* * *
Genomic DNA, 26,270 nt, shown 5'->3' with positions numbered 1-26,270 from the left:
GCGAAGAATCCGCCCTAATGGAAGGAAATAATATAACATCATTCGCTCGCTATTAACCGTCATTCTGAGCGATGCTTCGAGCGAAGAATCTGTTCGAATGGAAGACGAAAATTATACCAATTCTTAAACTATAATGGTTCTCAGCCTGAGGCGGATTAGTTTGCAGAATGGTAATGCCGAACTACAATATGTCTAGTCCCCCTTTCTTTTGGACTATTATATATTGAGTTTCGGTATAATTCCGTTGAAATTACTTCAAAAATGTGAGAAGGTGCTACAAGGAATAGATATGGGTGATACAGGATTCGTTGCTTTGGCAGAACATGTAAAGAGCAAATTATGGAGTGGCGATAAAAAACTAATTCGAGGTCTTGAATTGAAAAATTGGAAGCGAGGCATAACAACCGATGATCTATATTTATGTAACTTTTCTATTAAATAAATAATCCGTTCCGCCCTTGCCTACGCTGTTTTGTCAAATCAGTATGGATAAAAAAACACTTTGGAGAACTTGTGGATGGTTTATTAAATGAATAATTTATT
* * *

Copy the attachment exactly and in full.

Genomic DNA, 26,270 nt, shown 5'->3' with positions numbered 1-26,270 from the left:
GCGAAGAATCCGCCCTAATGGAAGGAAATAATATAACATCATTCGCTCGCTATTAACCGTCATTCTGAGCGATGCTTCGAGCGAAGAATCTGTTCGAATGGAAGACGAAAATTATACCAATTCTTAAACTATAATGGTTCTCAGCCTGAGGCGGATTAGTTTGCAGAATGGTAATGCCGAACTACAATATGTCTAGTCCCCCTTTCTTTTGGACTATTATATATTGAGTTTCGGTATAATTCCGTTGAAATTACTTCAAAAATGTGAGAAGGTGCTACAAGGAATAGATATGGGTGATACAGGATTCGTTGCTTTGGCAGAACATGTAAAGAGCAAATTATGGAGTGGCGATAAAAAACTAATTCGAGGTCTTGAATTGAAAAATTGGAAGCGAGGCATAACAACCGATGATCTATATTTATGTAACTTTTCTATTAAATAAATAATCCGTTCCGCCCTTGCCTACGCTGTTTTGTCAAATCAGTATGGATAAAAAAACACTTTGGAGAACTTGTGGATGGTTTATTAAATGAATAATTTATT